The ground reality of Asia’s largest tulip garden
There’s a lot of hard work that goes behind Asia’s largest tulip garden, the Indira Gandhi Memorial Tulip Garden (formerly known as Siraj Bagh) in Srinagar, which opened for tourists on March 25.
Spread over 200 kanals or 10 hectares, the garden showcases more than 12.25 lakh tulips of over 40 varieties. The opening of the garden signifies the start of the tourist season in the Valley. Some 130 workers work round the year in the garden so that in March every year tourists can enjoy the glorious display of rows and rows of the tubular flowers. Every year in June when the flowers wither, the workers then pull out the bulbs, segregate and store them in greenhouses where the temperature is maintained around 15 degrees Celsius which is conducive for these exotic flowers. It is a very labour intensive job and has to be done manually and takes almost one and a half months. Later in November, the ground is ploughed with a tractor, the beds are made and then the bulbs are replanted. This again takes a month and a half.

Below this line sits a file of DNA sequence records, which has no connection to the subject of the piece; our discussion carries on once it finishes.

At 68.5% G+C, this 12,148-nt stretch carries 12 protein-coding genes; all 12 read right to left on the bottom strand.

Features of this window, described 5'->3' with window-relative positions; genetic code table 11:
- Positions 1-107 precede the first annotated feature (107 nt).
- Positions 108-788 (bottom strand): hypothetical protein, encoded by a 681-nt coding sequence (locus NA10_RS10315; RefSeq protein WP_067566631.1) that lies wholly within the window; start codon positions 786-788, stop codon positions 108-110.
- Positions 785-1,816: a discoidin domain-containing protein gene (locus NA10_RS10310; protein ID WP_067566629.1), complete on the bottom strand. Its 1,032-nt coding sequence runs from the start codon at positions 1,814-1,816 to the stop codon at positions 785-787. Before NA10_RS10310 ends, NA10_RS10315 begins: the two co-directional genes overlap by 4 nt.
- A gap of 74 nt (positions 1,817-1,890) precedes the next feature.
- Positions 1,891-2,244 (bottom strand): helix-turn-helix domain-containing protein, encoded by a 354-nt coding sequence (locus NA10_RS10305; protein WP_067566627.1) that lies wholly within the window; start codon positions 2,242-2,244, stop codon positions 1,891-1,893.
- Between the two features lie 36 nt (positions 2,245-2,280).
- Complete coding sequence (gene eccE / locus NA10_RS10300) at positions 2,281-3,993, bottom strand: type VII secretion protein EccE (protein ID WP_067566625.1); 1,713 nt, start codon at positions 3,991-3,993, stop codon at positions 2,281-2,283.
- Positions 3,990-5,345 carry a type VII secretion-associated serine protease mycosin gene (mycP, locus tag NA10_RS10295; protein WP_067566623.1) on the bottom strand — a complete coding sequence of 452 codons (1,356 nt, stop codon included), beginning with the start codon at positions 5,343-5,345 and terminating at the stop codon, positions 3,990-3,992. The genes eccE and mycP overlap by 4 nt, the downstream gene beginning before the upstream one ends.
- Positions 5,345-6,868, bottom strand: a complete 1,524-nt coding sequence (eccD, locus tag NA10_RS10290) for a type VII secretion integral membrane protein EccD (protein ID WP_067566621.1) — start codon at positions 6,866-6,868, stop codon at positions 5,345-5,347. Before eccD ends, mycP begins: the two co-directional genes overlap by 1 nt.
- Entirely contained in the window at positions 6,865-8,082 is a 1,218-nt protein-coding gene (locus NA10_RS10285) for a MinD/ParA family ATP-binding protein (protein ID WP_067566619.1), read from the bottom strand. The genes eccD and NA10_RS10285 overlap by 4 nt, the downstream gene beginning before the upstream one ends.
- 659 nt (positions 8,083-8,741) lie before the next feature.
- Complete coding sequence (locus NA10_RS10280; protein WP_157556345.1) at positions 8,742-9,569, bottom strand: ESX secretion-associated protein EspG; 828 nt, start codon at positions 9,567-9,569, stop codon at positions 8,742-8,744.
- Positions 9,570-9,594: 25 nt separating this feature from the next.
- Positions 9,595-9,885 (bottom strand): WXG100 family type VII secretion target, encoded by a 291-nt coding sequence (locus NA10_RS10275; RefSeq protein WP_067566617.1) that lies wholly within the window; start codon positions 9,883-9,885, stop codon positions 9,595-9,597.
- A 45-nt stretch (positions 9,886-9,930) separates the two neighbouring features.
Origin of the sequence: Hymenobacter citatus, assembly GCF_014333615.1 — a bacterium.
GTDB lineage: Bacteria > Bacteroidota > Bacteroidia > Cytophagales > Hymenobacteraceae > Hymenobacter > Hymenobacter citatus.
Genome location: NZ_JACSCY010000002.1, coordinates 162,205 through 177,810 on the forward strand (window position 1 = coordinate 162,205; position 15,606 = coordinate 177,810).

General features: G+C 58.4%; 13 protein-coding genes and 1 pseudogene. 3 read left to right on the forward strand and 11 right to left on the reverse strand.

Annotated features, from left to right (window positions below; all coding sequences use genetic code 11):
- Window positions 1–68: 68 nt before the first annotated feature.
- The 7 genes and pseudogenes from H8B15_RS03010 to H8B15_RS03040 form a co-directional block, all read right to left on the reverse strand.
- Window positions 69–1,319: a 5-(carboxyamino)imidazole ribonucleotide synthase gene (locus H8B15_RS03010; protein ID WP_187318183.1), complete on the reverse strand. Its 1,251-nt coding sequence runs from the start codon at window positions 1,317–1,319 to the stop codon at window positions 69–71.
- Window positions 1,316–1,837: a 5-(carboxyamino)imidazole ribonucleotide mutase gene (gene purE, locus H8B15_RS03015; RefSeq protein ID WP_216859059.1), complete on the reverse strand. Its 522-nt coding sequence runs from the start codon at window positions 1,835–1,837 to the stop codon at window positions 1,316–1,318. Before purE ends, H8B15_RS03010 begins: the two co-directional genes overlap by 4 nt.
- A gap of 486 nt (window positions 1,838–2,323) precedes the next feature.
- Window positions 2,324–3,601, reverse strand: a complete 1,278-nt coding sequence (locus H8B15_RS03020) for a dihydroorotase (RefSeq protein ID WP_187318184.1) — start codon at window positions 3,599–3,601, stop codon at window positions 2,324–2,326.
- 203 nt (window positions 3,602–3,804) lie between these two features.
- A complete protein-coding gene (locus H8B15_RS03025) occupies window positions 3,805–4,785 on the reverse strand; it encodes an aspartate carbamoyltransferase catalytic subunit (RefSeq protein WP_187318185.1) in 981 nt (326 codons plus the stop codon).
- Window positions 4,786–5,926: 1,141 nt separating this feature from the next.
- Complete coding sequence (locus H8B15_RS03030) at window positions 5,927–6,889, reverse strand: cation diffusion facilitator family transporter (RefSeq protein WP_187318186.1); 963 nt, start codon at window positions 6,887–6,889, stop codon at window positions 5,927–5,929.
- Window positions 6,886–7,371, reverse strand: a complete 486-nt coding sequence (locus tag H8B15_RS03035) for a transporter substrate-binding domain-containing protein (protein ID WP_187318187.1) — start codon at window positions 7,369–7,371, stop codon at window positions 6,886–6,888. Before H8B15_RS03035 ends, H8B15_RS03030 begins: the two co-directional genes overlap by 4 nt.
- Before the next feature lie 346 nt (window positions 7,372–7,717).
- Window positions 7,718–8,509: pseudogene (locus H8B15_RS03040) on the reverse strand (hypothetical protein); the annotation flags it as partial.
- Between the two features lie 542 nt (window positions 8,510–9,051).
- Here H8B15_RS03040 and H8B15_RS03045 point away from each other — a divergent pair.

However, the workers who work on a daily wage basis in the gardens are paid a pittance for the laborious work they do. According to a source this reporter met at the garden, their wages were earlier a meagre Rs 4000 per month. After much demands, this has now been raised to Rs 6000 which is still not adequate keeping in mind living costs. The workers have also been demanding to be made permanent employees. Every year the government promises to look into it but there has been no decision in this regard, informed the source.
Situated at the foothills of the Zabarwan Range near the famous Dal Lake, the garden was opened in 2008 by the then chief minister Ghulam Nabi Azad with the aim to boost floriculture and tourism in Jammu and Kashmir. Several other varieties of flowers have been added to the tulip garden this year such as hyacinths, daffodils, narcissus and other ornamental plants.